I'd say a few things about this. First, we need to realize that work requirements and program generosity are two separate (although related) issues. Certainly work requirements are going to limit access to benefits (that's the point), but funding levels can be such that these programs don't have to be rationed in addition to the rationing implicit in the work requirements.
The other concern with work requirements is that if labor demand isn't there the changes from AFDC to TANF aren't going to do low income families much good. This, I think, is where the TANF subsidized employment program can really help and why it's a real tragedy that came to the end so quickly. Other strategies like hiring subsidies may work too. My research last fall (which I'm looking to submit somewhere this spring) was less positive on hiring subsidies, so I'm not sure how good of an idea this is anymore, but (1.) although I think my research was solid and an improvement on a lot of existing studies, it's just the beginning of my work on this, and (2.) there is a lot of more positive research out there too.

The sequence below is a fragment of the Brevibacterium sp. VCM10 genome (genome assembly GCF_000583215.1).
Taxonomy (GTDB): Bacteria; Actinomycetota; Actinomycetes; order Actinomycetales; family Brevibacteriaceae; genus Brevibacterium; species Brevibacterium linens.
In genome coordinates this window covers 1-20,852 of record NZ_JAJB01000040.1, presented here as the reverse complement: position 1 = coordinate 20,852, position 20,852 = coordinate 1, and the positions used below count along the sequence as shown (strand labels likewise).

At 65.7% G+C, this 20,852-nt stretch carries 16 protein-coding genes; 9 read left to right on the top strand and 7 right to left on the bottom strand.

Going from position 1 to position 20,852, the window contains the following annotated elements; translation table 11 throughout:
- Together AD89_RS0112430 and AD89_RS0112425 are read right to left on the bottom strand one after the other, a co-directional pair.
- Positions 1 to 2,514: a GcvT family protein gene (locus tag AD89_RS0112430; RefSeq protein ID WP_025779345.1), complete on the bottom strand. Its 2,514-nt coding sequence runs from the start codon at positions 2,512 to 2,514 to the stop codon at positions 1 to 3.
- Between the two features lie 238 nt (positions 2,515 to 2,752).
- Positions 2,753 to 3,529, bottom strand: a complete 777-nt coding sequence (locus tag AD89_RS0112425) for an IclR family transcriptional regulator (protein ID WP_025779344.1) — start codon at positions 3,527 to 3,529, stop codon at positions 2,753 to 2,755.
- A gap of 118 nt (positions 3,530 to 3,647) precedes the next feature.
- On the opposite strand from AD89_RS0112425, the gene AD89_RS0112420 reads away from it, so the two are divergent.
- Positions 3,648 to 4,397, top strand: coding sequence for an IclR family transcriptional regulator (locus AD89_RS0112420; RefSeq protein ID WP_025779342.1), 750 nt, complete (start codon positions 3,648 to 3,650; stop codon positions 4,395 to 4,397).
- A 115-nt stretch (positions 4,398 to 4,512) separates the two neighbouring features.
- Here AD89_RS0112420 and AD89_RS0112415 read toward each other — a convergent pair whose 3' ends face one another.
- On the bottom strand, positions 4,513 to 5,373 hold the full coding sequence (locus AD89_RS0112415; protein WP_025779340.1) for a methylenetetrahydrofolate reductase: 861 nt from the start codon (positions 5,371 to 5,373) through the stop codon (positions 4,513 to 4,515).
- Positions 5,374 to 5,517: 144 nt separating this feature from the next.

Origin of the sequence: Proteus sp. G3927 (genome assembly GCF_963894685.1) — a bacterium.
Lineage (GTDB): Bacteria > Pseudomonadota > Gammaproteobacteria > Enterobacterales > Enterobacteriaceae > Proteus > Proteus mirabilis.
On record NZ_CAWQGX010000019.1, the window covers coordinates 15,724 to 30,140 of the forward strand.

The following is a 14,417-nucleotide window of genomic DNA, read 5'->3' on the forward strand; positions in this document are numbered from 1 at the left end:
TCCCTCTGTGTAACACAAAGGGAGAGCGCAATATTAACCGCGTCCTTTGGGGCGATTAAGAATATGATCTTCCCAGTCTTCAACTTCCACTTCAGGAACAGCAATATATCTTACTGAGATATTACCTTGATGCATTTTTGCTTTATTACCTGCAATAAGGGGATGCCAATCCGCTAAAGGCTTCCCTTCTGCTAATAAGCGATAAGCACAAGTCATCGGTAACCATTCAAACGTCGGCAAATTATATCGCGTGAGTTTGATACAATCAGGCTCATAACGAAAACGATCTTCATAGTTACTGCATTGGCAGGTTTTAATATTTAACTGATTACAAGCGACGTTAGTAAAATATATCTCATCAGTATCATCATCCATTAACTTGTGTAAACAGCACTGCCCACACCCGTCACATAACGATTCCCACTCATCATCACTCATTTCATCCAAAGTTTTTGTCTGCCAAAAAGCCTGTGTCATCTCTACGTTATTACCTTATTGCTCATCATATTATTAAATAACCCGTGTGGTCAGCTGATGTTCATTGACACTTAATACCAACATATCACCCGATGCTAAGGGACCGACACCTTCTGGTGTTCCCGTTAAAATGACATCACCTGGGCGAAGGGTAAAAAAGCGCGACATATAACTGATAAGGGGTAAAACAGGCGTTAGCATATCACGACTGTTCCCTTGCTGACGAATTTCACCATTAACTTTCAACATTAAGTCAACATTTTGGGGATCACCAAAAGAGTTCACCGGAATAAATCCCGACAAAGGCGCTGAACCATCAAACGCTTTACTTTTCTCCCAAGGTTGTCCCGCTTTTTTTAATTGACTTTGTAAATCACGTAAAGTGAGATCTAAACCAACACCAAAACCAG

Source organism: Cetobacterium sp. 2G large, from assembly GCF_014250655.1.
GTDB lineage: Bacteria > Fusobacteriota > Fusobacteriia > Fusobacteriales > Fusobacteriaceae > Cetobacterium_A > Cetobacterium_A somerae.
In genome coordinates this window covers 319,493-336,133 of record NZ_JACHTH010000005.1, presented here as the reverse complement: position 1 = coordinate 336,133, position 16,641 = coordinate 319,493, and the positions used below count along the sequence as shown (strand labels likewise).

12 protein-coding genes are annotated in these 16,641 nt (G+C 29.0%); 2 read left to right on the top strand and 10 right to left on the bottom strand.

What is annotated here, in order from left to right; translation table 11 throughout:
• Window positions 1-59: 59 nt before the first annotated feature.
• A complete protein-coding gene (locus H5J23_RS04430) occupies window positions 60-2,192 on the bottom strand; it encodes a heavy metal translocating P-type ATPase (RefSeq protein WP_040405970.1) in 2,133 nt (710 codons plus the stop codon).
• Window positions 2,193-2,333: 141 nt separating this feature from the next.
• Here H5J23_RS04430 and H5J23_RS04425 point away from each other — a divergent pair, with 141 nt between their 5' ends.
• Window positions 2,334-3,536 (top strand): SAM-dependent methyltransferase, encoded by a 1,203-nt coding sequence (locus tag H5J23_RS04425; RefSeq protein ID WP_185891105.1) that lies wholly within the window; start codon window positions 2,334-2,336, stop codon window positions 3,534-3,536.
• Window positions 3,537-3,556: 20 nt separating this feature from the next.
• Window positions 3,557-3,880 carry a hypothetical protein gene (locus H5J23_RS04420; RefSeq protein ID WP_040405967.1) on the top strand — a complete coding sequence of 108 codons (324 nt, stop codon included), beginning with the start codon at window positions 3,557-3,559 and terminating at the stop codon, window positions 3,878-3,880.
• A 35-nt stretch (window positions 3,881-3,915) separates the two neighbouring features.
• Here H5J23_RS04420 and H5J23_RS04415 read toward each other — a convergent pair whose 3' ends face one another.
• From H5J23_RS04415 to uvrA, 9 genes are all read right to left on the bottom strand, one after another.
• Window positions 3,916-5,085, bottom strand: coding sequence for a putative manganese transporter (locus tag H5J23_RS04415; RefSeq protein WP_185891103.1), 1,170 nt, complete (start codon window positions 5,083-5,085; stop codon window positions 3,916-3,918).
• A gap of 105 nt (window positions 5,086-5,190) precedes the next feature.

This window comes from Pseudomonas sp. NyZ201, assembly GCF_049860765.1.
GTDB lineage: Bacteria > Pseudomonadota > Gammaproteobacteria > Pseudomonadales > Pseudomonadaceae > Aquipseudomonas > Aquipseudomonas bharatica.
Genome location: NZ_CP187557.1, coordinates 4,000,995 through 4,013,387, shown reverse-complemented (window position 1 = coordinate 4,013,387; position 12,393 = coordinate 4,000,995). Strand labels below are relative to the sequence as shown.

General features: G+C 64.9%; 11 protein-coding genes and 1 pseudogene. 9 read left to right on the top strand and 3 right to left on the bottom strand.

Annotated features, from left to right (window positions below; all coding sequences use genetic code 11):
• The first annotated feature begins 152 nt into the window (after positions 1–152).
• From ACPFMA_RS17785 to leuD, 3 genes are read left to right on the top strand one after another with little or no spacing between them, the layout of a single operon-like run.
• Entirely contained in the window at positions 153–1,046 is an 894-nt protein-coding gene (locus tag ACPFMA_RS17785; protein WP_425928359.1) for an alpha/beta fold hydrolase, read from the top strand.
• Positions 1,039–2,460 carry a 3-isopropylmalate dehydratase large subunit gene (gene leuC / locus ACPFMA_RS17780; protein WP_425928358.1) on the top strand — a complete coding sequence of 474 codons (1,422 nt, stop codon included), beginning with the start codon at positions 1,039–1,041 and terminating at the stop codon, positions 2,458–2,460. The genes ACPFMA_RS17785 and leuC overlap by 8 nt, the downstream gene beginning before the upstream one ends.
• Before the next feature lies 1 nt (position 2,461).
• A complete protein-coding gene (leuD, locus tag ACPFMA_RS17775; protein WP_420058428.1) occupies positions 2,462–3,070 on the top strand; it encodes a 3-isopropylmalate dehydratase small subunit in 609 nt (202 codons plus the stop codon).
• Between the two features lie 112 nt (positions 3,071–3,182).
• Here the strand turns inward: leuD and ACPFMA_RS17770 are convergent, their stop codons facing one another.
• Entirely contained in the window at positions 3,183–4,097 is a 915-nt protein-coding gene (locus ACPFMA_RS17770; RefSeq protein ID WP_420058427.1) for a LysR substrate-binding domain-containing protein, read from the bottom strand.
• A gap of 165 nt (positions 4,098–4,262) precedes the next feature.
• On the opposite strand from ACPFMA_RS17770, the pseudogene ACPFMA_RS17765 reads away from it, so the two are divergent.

The point is, the ability of TANF to act as a safety net is constrained by at least three forces:
1. Funding levels
2. Benefit generosity, and
3. Access restricted by work requirements
We can fix 1 easily if we want to, and we have strategies for fixing 3. Once that is done I'm not sure TANF is a failure, although we may have to revisit 2. There were good reasons for pursuing welfare reform. The product wasn't perfect but that doesn't mean AFDC was either.
Tom Woods Confesses to His Listeners
6 hours ago